Recently, I’ve been part of few conversations regarding predictability and commitments. It is the opinion of some that Agile teams should be able to make and keep their Sprint commitments as it pertains to outputs (points, stories, card counts). It has also been suggested that measuring a team’s consistency on delivering on committed deliverables (outputs) is a good metric. After all, the thing our businesses values the most is predictability.
Here is the challenge I have with these assertions. They are based on the premise that the team should know enough about how they will address problems such that they can make a highly confident prediction on what they will complete before they actually start the work i.e. pull it into a Sprint (or do something equivalent). Is this the case for the problems your teams solve? Is your team highly certain on how to solve problems (both functionally and technically) before they actually start solving them?
The Chinese restaurant around the corner from my house is very good at telling me how long it will take for my vegetable fried rice order to be ready because they do that multiple times a day. My barber is very good at telling me how long it will take to cut my hair because he’s done it for me for the last five or so years (and I haven’t changed my style). The folks who change my oil are pretty good at letting me know when to come and pick up my car. They’ve been changing my oil for almost eight years. Are your teams solving the same (or similar) problems from Sprint to Sprint?
I often find teams spending a ton of time (days) upfront trying to determine what needs to be done so that they can make and meet their commitments. If they discover that they will not be able to meet their commitments,they take shortcuts (specifically in code quality) to ensure the commitment is met. When they don’t meet their commitments, they begin to look for someone on the team to blame. If they can’t find someone on their team, they look for someone on some other team. Are these the behaviors you want on your team(s) and in your organization? To be fair, with a heavy dose of upfront planning, a set of stable requirements, stable technology, stable team (and a bunch of other stable factors), you may be able to achieve such predictability in a non-damaging manner. What are you willing to pay to reduce uncertainty to a point where your team always deliver output targets?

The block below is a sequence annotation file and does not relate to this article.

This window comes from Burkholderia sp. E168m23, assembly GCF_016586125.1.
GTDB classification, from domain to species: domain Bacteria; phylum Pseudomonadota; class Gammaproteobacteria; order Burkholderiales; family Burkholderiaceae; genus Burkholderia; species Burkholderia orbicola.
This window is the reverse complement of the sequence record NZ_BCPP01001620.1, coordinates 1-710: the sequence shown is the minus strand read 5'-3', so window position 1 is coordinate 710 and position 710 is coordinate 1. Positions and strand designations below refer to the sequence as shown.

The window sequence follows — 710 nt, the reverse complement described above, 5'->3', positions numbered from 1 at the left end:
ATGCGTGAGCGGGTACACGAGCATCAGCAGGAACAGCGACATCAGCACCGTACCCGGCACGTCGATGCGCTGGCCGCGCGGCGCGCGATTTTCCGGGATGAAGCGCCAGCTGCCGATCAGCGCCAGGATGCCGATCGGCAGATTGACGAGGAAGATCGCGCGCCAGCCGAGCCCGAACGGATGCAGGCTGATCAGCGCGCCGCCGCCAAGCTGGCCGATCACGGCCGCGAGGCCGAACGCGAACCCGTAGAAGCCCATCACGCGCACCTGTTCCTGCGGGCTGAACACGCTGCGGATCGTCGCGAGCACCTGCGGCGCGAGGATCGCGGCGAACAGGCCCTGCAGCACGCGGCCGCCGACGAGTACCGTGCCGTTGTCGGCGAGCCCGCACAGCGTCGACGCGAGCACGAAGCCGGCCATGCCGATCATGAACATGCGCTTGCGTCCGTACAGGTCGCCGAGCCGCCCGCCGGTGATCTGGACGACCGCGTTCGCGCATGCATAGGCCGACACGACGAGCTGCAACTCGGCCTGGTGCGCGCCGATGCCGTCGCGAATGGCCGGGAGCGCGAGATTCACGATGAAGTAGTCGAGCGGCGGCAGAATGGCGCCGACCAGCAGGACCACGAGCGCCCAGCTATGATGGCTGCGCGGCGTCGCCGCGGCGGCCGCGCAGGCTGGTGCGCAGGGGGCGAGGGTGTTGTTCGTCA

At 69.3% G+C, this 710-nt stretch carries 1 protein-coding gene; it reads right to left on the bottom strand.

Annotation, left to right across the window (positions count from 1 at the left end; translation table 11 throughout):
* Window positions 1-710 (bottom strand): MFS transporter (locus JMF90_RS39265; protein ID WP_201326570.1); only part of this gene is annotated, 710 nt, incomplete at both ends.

I believe some of the mass movement to Kanban is as a result of the commitment pressure uninformed leaders place on their teams. The distortion of Scrum – Dark Scrum – has led teams to look for alternatives. Unfortunately, this is the wrong reason to make process changes but people will do what they need to do to feel safe (and in the process mask real problems).
My tone so far probably leaves you thinking that I believe we need to punt on predictability in its entirety in software development and just let things evolve as they may. That’s not the case. However I do strongly believe that it’s critical that we (especially business leaders) appreciate the uniqueness of software development and the challenges around predictability that it presents.
What does predictability really mean in software development? Is it that a team consistently completes a certain number of points or stories in a given Sprint? Would that make them predictable? Possibly, but that’s not my opinion.
Agile is concerned with managing the unpredictable nature of software development and delivering on business outcomes ergo Agile teams that are “predictable” are teams that consistently deliver solutions that enable desired business outcomes. My next post will look into this further.